Aaron Rodgers is great.
He has everything you would ever want in an NFL quarterback. He has a strong arm. He is smart. He is cool under pressure. He is even more athletic than maybe most fans realise.
But he also has a special trait that separates him from other quarterbacks, even the ones with all the necessary physical traits — Rodgers has an incredible sense of time.
Rodgers once explained how he has trained his mind so well to handle all of the details before and during a play that he is able to keep his thoughts from getting in the way, those same thoughts that often lead to panic in other quarterbacks.
“All of that stuff happens so quickly,” Rodgers said. “But when you have seen it and experienced it, you are able to not let your thoughts overtake your ability to react to what you are seeing.”
We saw this in two plays during the Packers’ win over the Cowboys in the divisional round of the playoffs.
The first play is the now-legendary sideline pass in the closing seconds that Rodgers drew up in the huddle, leading to the game-winning field goal.
While most focus on the incredible throw and even more incredible catch by Jared Cook, those two details never happen if Rodgers isn’t able to somehow keep incredibly calm in a situation that would leave most mortal people curled up in the fetal position, or in the case of most NFL quarterbacks, rushing a bad throw.
After Rodgers threw an incomplete pass, the Packers were facing a third down and 20. They needed about 15 yards for a realistic shot at a Hail Mary or about 30 yards to have any hope at a game-winning field goal.
More importantly, Rodgers only had 12 seconds left on the clock. Think about how little 12 seconds is. At times it may seem like an eternity while watching sports, but not when you are in the moment and it is certainly not a time to lollygag around.
But this is Aaron Rodgers. He knows exactly how long 12 seconds is and he never panics.
With 12 seconds left, he takes the snap and calmly rolls out to the left where he has a lot of space and left guard Lane Taylor (65) to buy him some time.
Now here is where most quarterbacks would start to rush and panic. As the quarterback is scanning downfield to look for receivers, he doesn’t have time to look at a clock. He must either trust his instincts or possibly rush a throw rather than risk using up too much time.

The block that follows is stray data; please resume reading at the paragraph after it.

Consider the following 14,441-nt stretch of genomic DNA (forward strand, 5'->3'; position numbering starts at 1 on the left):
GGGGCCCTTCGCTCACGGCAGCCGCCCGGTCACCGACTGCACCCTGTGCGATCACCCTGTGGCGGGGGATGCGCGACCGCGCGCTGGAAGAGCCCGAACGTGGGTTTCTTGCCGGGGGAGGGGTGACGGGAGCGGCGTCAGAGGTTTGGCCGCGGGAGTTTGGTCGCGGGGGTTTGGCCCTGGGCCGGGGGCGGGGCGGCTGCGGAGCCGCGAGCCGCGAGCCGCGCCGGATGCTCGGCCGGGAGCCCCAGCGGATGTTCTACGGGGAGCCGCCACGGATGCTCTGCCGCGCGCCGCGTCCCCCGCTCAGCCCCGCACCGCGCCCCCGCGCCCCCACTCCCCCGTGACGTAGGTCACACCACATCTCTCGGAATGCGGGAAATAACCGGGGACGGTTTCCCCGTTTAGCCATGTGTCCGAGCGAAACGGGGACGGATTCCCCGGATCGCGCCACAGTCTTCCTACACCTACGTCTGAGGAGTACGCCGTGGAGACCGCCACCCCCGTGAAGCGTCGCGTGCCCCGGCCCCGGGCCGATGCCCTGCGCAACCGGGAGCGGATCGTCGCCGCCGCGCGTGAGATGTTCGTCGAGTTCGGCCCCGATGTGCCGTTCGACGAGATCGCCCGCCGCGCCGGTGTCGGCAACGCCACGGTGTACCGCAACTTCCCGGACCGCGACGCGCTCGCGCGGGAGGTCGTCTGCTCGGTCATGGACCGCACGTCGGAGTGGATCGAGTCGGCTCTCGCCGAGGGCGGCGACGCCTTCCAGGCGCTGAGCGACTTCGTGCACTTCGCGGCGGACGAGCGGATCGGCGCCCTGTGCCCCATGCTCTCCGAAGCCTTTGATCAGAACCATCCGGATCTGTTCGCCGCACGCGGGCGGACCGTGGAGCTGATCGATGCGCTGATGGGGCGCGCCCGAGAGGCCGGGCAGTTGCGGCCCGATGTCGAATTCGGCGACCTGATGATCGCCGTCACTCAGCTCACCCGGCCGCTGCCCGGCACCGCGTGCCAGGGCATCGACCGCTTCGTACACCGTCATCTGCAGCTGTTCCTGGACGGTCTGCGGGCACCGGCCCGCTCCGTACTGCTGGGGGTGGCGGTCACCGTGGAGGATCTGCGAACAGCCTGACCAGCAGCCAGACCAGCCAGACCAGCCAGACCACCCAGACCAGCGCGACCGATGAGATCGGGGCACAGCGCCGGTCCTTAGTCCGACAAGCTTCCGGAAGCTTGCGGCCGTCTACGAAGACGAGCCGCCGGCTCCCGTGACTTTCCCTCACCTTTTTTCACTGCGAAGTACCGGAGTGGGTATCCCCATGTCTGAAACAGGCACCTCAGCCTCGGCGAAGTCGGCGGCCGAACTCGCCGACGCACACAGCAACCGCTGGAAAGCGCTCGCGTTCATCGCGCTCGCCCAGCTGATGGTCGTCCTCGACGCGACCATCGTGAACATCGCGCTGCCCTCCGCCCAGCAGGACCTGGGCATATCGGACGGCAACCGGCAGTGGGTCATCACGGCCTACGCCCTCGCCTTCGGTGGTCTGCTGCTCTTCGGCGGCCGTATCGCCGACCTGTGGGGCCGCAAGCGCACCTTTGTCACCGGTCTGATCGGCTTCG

In fact, there is a spot, after about four seconds, when it looks like Rodgers is going to throw the ball. Most quarterbacks would have thrown the ball then. Rodgers doesn’t. Instead he continues to roll towards the sideline knowing he still has eight seconds to work with.
Of course, we all know how this one ends. Rodgers hit Cook for a 36-yard gain, setting up the game-winning field goal.
The second play came earlier in the game. The Packers were leading 7-3 at the time and had the ball first-and-goal at the three-yard line.
On this play, Rodgers breaks the huddle with about 20 seconds to go on the play clock and the players start to get set at about 15 seconds. Everything seems normal.
But here is where Rodgers trusts his instincts and the clock in his head takes over.
With seven seconds to go on the play clock, Rodgers sees something he doesn’t like. So Rodgers has Ty Montgomery move from the backfield to the slot position on the right side. Montgomery doesn’t even start to shift until there are five seconds left on the play clock.
At a point when most quarterbacks would start to rush a little, Rodgers is calm enough to know that five seconds is enough time for a player to shift and still get the play off in time.
As Montgomery is getting into position, the Fox cameras shift back to a close-up of Rodgers.
The play clock is now down to three seconds. This is where we usually start to see a quarterback lift his leg up and down several times or start clapping frantically trying to get the ball.
But not Rodgers. With three seconds to go on the clock, Rodgers is still scanning the defence. He is as calm as a toad in the sun.
It is also quite common to see a situation like this end with a quarterback calling a timeout because it just got too dang close.
But again, not Rodgers. With two seconds to go, he takes a calm step towards the line, and with one second left on the play clock he nonchalantly lifts his leg to signal his center and the ball is snapped without a flag.
In this case, the play ended in an incompletion as Rodgers tried to hit Cook in the flat on a quick out. But that was only because the officials missed a blatant holding call.
They did score a touchdown on the next play to take a 14-3 lead.
When talking about Rodgers, it is usually not long before somebody brings up just how calm and cool he always looks. Well, that trait is not a show and we see its benefits most when the clock nears zero.
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